F1 Sprint World Championship? The unusual proposal involving reserve drivers

Thomas Maher
Austrian Grand Prix: Max Verstappen and Sergio Perez battle at the start of the Sprint race.

Max Verstappen takes the lead of the Sprint race at the Austrian Grand Prix.

Sky F1 commentator David Croft has put forward a suggestion to separate the Sprint format into its own championship.

Introduced in 2021 as an experimental qualifying concept, the Sprint has become its own standalone event for 2023 – F1 hosting a separate qualifying session and 30-minute Sprint race on Saturdays that are separate from the Grand Prix qualifying and race.

But Croft believes the concept could evolve further, to create a completely separate standalone series – one that includes removing the parc ferme stumbling block that has been a compromise through all Grand Prix sprint weekends.

David Croft: Remove the Sprint from the World Championship

Speaking on the Sky F1 podcast, Croft suggested that the Sprint remain part of the sport, but split it off into its own category.

“I think the sprint concept is good, I like it,” he said.

“But I don’t like it being part of the World Championship. I like two separate World Championships. Have your sprint day on a Friday, maybe, rather than a Saturday.

“You could go into Sprint Qualifying and then the Sprint with maybe a 20-minute warm-up in the morning. That’s your Friday.

“Then the cars are not in parc ferme for the rest of the weekend. Then you have your practice session on the Saturday morning, Saturday qualifying, race on Sunday. So you’re keeping the two very separate, for different world championships.”

Croft’s suggestion also included the proposal that, should the main F1 drivers not want to take part, it’d be an ideal opportunity to give junior drivers a chance to shine in top-level machinery.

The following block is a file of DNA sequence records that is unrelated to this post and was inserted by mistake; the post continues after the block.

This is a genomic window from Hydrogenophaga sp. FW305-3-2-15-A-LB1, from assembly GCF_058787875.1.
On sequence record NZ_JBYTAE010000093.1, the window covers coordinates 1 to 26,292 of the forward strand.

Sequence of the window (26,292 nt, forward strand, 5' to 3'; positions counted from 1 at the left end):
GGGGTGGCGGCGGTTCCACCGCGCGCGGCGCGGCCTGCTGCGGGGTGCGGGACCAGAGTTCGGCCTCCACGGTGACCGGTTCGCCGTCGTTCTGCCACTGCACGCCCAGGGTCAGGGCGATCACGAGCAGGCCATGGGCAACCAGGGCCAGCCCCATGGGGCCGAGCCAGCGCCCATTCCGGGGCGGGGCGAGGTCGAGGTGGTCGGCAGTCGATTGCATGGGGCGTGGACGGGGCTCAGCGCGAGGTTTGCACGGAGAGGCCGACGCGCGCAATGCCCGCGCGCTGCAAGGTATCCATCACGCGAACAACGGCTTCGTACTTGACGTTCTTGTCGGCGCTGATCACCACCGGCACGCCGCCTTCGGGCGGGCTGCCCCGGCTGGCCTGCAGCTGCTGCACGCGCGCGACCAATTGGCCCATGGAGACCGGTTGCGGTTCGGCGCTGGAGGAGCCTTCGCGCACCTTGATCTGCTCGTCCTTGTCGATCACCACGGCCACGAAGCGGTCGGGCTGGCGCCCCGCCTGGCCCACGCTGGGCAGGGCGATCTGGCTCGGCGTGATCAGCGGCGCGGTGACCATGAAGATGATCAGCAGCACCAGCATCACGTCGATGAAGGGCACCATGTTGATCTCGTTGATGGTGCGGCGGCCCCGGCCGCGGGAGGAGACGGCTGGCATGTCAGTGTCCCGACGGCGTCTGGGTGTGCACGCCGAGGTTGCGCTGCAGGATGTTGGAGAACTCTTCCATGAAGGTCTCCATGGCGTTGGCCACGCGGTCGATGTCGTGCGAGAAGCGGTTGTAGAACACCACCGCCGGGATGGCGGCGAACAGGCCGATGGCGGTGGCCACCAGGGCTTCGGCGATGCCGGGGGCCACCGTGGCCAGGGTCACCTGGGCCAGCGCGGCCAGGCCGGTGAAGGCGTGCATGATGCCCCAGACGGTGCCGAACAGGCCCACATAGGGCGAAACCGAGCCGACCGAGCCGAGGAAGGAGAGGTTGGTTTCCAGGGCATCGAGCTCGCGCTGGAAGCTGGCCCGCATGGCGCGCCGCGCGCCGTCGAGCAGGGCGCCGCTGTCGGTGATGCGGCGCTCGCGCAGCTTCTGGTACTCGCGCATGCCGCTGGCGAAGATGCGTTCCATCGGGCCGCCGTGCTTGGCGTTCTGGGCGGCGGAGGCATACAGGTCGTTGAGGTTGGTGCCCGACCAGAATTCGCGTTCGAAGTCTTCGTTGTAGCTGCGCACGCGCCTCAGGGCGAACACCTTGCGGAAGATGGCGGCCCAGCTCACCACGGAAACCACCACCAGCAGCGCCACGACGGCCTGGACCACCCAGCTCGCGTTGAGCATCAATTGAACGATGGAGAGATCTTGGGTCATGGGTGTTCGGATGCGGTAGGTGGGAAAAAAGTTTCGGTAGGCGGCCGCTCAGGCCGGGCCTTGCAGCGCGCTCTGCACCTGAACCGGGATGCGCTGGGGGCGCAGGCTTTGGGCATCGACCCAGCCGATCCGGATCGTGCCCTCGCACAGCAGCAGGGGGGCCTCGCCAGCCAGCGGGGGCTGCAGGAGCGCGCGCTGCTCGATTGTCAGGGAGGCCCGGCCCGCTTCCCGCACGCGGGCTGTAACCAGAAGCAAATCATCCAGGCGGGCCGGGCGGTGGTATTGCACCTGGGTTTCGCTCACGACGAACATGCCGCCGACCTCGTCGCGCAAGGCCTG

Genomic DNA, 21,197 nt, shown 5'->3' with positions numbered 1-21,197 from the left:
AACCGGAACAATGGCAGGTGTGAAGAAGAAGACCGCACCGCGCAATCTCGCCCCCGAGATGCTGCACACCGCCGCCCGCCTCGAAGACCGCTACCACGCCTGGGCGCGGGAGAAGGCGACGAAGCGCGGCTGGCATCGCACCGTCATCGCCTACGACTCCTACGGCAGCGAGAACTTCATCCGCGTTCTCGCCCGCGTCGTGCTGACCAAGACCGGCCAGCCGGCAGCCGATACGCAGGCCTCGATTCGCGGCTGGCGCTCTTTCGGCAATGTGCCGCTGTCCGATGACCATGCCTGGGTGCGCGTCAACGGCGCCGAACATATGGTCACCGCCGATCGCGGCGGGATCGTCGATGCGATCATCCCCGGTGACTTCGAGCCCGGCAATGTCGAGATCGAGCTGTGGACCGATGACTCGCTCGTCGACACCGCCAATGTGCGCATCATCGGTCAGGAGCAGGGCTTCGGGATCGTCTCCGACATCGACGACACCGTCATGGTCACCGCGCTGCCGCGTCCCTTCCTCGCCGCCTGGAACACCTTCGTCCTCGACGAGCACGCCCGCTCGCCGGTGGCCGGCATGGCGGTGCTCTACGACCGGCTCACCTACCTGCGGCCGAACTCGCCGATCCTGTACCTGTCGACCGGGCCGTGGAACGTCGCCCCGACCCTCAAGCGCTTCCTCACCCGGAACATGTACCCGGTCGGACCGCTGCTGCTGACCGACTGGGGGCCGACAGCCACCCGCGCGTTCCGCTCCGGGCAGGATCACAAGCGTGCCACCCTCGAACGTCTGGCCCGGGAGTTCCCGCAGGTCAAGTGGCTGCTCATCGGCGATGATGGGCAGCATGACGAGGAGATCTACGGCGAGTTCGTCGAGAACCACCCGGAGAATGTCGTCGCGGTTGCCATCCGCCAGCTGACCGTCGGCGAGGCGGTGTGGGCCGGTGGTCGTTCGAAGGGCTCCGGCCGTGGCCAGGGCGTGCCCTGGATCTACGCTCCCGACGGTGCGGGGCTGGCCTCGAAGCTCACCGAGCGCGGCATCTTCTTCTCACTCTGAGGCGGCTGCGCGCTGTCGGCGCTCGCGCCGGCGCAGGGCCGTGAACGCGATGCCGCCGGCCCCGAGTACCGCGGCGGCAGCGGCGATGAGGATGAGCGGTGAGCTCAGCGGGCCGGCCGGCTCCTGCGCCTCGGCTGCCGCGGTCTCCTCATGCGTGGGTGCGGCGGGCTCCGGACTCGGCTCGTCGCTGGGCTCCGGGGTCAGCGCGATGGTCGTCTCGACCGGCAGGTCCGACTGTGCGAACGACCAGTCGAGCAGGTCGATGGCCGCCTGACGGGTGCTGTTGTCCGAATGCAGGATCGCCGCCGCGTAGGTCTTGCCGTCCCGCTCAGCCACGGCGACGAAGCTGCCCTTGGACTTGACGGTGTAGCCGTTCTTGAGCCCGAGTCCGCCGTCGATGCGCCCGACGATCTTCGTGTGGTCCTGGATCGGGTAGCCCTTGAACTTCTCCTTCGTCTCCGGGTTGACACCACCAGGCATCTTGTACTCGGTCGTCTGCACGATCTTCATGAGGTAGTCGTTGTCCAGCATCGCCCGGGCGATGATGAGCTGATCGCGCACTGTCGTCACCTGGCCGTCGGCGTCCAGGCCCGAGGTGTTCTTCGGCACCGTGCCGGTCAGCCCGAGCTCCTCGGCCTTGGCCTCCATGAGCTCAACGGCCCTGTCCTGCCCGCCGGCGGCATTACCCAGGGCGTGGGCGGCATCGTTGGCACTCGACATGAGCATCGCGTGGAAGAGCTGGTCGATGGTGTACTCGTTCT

“If all the drivers don’t want to run in the Sprint World Championship, that’s fine,” he said.

“There are enough reserve drivers that do. Maybe that’s a good way of getting the reserve drivers involved in that. So commercially, that’s what I’d look at.”

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David Croft suggests removal of blue flags

Having already lashed out at the FIA for their involvement in the sport’s rule-making process, Croft had other ideas on how to improve Formula 1 from a spectacle standpoint.

“I think a simplification of the rules, because they’re getting a bit too complicated, we need to find a way to simplify it and just put the show first,” he said.

“Ban blue flags, because, if you’re good enough to be leading a race, you’re good enough to pass another driver not leading the race because they’re last without them having to jump out of the way – it might make things a lot more interesting as well.

“You could do that without any investment in the sport, without any engineering challenges whatsoever. That’s a masterstroke, a stroke of a flag, waving a flag, you could get rid of something that I just think is unnecessary.

“Other motorsport categories don’t have blue flags. But it’s difficult, we have a tradition and heritage in Formula 1 that you don’t want to upset too much. Because there are a fair amount of fans who don’t like the Sprints at all.

“But, maybe, if you had the Sprint at the start, then the rest of the weekend is a Grand Prix weekend, that might overcome that a little bit, and then try not to tinker too much, because, by and large, we’ve got a really good spectacle.”

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